Understanding the Different Types of Industrial Coatings

Industrial coatings appear all around us. They protect a diverse array of products from corrosion and decay, with applications ranging from: 

  • Building products
  • Construction equipment
  • Architectural projects
  • Agricultural equipment

using-industrial-coatings-custom-formulationManufacturers usually apply industrial coatings during the later stages of assembly. Finishing products with the right liquid coating material protects and strengthens its individual parts and the product as a whole.

Whether the manufacturer desires their product to be rigid or flexible, the right industrial coating provides the finish they need. Well-chosen industrial coatings make products last longer and look better. 

To achieve your desired results, it’s important to know about the different types of industrial paint coatings available and what they do. Here, we’ve compiled a list of some of the most commonly used types of industrial coatings, as well as the benefits they bring to their potential applications.

Polyurethane Coatings

Manufacturers use polyurethane coatings in a wide array of environments, often as a protective final coat over other industrial coatings. Polyurethane resists abrasion, meaning that it can enhance durability and create a finish that withstands scratches.

These coatings keep their color well and have an attractive, high-gloss finish. The formulation of aliphatic polyurethane coatings allows them to stand up against UV and environmental conditions, making this coating a good choice for outdoor applications. 

When used with aromatics, polyurethane products resist degrading underwater, but they develop a white film when exposed to air. While these coatings do contain compounds that require protection for workers or have  when they are applied, they’re available in low VOC formulations.

Epoxy Coatings

These coatings usually consist of a curing agent applied over an epoxy base. Altering the formulation of these two components creates a wide variety of characteristics. This provides manufacturers the flexibility to adjust the coating so it meets the demands of different environments.

Epoxy coatings bond well to many different surfaces, and they resist weather and abrasion extremely effectively. Epoxy coatings also withstand higher temperatures than other coating materials, resisting heat levels of ~200–1,400°F.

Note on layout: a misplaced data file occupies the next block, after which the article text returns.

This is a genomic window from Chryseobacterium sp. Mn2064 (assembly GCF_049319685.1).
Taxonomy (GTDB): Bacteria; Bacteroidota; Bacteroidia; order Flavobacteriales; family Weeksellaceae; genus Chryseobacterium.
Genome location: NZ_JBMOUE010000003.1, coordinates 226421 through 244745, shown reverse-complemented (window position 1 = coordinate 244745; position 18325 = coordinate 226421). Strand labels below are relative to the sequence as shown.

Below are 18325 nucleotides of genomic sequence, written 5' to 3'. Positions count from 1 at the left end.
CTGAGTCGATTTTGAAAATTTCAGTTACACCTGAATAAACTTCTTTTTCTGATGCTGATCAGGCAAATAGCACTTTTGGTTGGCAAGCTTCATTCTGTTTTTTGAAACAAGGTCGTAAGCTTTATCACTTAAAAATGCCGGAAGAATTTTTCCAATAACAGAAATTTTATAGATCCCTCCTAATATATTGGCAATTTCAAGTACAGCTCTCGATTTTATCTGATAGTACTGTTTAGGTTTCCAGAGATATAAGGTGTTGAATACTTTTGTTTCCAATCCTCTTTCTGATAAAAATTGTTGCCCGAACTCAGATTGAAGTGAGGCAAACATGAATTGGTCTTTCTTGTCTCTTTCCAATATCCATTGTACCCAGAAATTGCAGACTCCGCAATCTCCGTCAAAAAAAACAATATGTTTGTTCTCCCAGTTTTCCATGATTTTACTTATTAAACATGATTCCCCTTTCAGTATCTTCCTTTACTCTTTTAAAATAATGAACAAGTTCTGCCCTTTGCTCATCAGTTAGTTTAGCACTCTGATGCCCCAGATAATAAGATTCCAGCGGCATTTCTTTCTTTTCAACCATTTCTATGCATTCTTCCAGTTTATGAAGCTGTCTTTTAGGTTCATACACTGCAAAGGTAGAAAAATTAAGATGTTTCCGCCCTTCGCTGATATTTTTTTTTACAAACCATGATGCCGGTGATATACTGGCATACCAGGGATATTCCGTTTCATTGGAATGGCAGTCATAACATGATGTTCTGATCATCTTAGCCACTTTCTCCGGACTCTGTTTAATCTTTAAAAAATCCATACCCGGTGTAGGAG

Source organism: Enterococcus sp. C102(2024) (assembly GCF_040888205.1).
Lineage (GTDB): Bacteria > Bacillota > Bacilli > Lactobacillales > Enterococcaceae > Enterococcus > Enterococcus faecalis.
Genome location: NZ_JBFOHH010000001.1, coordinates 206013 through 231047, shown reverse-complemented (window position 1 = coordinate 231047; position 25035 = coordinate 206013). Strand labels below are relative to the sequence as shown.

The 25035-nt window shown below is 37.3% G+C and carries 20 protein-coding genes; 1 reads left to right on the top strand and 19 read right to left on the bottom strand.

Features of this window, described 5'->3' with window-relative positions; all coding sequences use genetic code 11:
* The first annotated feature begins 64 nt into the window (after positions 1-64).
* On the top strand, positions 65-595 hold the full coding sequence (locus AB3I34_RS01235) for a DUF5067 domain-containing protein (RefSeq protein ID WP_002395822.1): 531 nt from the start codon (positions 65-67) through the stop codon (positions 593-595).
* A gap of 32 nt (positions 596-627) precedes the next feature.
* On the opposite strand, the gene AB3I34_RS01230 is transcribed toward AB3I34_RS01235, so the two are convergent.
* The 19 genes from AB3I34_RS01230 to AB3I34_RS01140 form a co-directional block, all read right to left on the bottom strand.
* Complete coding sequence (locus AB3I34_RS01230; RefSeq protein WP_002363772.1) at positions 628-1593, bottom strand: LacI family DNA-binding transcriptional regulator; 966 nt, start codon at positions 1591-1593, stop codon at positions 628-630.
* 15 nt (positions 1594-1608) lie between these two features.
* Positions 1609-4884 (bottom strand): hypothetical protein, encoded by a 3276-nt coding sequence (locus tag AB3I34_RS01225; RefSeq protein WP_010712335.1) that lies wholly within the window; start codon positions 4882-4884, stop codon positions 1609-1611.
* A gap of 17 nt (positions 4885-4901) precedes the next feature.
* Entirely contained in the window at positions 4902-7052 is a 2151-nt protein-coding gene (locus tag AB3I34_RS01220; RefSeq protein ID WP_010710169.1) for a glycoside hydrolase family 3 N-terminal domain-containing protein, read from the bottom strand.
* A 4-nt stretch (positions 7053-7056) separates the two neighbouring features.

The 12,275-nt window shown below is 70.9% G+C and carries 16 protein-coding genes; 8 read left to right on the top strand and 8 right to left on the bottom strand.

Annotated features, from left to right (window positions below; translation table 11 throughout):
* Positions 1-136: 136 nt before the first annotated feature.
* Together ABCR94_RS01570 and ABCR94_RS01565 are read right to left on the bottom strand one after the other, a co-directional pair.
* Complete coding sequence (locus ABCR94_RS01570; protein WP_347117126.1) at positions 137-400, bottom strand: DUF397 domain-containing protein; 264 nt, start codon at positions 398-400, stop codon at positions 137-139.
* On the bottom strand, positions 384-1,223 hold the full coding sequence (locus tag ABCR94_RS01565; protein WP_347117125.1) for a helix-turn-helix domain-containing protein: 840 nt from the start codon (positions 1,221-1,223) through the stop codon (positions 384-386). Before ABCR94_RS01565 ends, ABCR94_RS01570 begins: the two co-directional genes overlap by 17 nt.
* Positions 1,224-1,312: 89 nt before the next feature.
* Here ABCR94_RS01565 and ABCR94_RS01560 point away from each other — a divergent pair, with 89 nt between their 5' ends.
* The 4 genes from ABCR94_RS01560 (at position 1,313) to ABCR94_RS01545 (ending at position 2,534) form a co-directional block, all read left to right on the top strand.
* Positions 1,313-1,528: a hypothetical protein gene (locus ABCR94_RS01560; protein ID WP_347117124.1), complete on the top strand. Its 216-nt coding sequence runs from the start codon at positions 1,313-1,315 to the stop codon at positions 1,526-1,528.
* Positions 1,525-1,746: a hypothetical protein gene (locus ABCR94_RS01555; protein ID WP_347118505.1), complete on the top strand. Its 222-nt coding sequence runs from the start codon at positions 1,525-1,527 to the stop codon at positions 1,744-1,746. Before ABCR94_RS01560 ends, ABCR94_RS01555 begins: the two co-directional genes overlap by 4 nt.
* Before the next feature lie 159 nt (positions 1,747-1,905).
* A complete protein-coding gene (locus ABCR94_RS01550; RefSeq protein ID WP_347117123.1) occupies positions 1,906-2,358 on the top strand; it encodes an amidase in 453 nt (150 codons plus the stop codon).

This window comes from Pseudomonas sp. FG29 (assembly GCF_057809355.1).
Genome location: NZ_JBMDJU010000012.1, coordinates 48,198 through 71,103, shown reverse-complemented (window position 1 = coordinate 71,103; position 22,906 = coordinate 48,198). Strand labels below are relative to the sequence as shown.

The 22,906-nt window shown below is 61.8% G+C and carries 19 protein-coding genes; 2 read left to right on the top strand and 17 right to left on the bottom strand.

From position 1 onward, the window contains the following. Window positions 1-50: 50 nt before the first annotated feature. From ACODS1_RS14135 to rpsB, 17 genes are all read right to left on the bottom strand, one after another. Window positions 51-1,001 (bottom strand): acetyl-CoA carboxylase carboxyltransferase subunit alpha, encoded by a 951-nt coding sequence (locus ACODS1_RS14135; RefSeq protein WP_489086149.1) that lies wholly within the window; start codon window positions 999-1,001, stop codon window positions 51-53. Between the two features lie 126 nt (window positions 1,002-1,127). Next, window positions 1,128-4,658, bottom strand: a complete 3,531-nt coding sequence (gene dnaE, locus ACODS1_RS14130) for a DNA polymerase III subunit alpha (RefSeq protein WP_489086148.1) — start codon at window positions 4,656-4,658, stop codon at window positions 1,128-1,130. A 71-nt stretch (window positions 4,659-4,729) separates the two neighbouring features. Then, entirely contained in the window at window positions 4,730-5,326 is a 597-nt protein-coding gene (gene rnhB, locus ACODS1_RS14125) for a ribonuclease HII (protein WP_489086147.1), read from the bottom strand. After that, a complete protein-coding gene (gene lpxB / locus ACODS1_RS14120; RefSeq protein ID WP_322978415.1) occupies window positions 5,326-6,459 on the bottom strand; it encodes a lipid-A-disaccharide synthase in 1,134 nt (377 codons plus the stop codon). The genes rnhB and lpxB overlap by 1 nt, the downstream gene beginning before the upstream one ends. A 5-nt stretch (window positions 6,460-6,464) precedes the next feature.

Epoxies are available in two or three part systems. Epoxy’s two-component system, using a zinc primer followed by polysiloxane, is faster to apply than three-coat application systems using zinc, epoxy, and polyurethane. Not only does this more straightforward approach help you save on material costs, but the ease of application and shorter installation speeds will reduce labor expenses as well. However, polyurethane finishing coats provide a more visually appealing gloss, which enhances the appearance of the substrate. This especially benefits exterior-facing surfaces requiring both high-quality protective varnishes and visually appealing surfaces. 

Alkyd Coatings

Alkyd coatings are applied to prepared substrates to resist the effects of many different environments. They function effectively in interior, exterior, underwater, and underground settings.

Manufacturers can adjust the components used to formulate alkyd coatings to help them adapt to a variety of conditions. Because they must be permeable to oxygen, alkyd coatings take longer to dry than other coatings. 

Zinc-Rich Coatings

These coatings have high levels of zinc dust, and they’re available in both organic or inorganic formulations. Organic zinc coatings are made with epoxy or polyurethane binders, and inorganic zinc coatings use silicate binders.

Zinc coatings are particularly effective when used on steel, as they provide both galvanic and barrier protection. Zinc-rich coatings are very durable and resist abrasion effectively. 

Acrylic Coatings

Acrylic coatings have many advantages, but they especially make great adhesion-promoting primers. These coatings are made with high levels of additives and binders that increase how well they perform. At the same time, they incorporate fewer surfactants, pigment dispersants, and rheology modifiers that other coatings, which helps preserve a product’s ability to resist corrosion. 

Find the Coating You Need

With so many different types of industrial coatings, you’re sure to find one that precisely meets your requirements. At Aexcel Corp., we build custom formulations to create an industrial coating that is tailored to your specific end use and application needs. For more information, contact us today.


Posted on May 15, 2019 4:46:08 PM by Chris Hren in Custom Coatings, in Industrial Coatings

Chris Hren

Written by Chris Hren

Chris Hren is the Marketing Manager for Aexcel Corporation. After graduating Cum Laude from Case Western Reserve University School of Law with a focus on corporate and environmental law, Chris joined Aexcel to work with customers to offer solutions to their coatings manufacturing challenges. In his spare time, he enjoys Cleveland sports, traveling, and spending time with his friends and family.

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